The Importance Of Life In The 1920's

1308 Words 6 Pages
Known as the “Roaring Twenties,” the “Jazz Age,” and the “Golden Age,” the 1920s were the beginning of prosperity and productive times in America. After WWI, which ended in 1919, the USA became the wealthiest country in the world. This was because the USA was the main provider of weapons, food, and other life necessities for the Allies. As of result, America’s financial status grew. With the money that was accumulated, new inventions were introduced. These inventions developed a new way of life, along with new popular activities. Many fads came about, which includes toys, hobbies, entertainment, and a new way of life. In the 1920s, the life of children changed greatly. Although many children were employed in the early 20s, child labor laws …show more content…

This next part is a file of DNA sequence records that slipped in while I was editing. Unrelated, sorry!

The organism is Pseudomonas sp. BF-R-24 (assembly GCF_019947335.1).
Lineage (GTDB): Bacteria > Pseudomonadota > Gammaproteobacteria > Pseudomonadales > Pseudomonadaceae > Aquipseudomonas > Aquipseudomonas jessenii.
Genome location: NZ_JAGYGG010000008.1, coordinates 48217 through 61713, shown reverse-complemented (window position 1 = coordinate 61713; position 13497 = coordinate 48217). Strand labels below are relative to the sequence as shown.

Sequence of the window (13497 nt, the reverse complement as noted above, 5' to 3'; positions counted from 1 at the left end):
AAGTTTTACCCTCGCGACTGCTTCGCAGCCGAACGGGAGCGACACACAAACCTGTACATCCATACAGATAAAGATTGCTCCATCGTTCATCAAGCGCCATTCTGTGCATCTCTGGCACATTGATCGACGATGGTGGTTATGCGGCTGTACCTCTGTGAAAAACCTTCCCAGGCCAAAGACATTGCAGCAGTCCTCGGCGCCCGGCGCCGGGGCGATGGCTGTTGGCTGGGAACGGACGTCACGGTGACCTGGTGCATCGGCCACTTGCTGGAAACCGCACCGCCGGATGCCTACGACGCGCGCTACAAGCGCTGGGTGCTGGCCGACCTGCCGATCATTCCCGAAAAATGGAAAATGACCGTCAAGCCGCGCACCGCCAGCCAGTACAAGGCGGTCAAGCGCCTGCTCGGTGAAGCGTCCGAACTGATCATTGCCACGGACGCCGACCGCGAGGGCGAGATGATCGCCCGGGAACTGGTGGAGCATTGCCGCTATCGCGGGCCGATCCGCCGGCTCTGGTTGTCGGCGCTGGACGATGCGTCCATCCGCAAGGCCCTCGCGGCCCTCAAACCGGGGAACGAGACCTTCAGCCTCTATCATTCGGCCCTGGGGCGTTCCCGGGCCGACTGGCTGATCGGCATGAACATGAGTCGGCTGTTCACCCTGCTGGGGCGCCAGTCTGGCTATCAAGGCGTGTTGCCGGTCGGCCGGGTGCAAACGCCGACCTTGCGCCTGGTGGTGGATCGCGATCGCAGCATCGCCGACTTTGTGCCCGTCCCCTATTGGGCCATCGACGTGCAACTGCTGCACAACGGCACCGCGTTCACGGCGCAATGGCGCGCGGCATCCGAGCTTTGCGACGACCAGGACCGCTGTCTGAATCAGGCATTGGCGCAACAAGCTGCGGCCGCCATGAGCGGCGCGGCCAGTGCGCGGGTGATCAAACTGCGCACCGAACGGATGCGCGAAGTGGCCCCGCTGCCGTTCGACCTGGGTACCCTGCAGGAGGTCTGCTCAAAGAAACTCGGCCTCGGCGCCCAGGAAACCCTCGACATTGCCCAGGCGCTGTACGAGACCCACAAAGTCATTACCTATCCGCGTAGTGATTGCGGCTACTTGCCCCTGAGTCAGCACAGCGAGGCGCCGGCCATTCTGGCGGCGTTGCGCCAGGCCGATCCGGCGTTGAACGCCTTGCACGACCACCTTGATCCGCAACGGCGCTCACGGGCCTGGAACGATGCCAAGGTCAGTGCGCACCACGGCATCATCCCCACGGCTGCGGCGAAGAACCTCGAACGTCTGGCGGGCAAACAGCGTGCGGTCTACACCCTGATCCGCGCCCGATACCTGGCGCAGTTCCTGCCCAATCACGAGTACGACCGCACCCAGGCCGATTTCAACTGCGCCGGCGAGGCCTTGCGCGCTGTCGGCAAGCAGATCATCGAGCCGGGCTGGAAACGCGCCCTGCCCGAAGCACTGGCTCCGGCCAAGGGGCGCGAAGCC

While most men and women worked, women were still considered as housewives. Women were still in charge of providing for the family by cleaning, cooking, and taking care of their children. Men were considered as the main provider, as they are today as well. Although work and family life were big parts of adult’s lives, many had hobbies. These hobbies included reading, going to live events, and watching movies. In the ‘20s, the authors F. Scott Fitzgerald and Ernest Hemingway were the most popular. Books by F. Scott Fitzgerald include The Great Gatsby, This Side of Paradise, and The Beautiful and Damned. As for Ernest Hemingway, the most popular books were The Sun Also Rises and A Farewell to Arms. Along with this, live events were popular as well. Adults went to see jazz players, dance performers, and plays. Although the audience was white-only, the performers were both white and African American. The most popular destinations for live events were all in Harlem, NYC. This includes Connie’s Inn, the Cotton Club, and the Apollo Theater. Most of these locations had a set-up of round tables with chairs surrounding a dance floor or stage. Adults usually smoked, ate, or drank non-alcoholic beverages because of prohibition. Other than live entertainment, adults took part in a strange activity called flagpole sitting. People would compete with one another to see who could sit at the top of a flagpole for as long as possible. The creator, Alvin Kelly, set the record for 49 days straight. However, most adults did not pursue the hobby to that

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